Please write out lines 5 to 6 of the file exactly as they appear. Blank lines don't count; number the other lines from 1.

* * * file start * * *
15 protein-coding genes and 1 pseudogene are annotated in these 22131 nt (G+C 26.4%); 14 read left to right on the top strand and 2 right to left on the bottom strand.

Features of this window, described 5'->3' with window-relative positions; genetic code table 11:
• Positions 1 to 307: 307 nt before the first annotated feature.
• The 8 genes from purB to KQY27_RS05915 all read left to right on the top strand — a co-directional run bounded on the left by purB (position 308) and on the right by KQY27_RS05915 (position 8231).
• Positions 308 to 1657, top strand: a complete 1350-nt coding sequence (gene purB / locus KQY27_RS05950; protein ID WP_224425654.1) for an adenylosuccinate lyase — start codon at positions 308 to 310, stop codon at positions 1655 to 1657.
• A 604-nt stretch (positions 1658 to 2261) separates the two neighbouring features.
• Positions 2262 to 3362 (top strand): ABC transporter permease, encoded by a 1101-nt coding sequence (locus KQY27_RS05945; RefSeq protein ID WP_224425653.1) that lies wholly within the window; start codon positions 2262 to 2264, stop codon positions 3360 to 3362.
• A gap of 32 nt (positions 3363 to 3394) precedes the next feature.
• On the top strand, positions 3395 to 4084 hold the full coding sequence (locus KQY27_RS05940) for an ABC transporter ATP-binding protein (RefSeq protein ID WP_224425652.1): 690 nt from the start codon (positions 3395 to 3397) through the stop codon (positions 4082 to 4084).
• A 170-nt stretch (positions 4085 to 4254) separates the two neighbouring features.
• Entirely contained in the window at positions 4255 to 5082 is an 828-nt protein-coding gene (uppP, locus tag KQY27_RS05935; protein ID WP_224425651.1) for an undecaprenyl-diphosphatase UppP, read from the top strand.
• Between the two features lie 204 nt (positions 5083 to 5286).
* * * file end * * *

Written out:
• Positions 308 to 1657, top strand: a complete 1350-nt coding sequence (gene purB / locus KQY27_RS05950; protein ID WP_224425654.1) for an adenylosuccinate lyase — start codon at positions 308 to 310, stop codon at positions 1655 to 1657.
• A 604-nt stretch (positions 1658 to 2261) separates the two neighbouring features.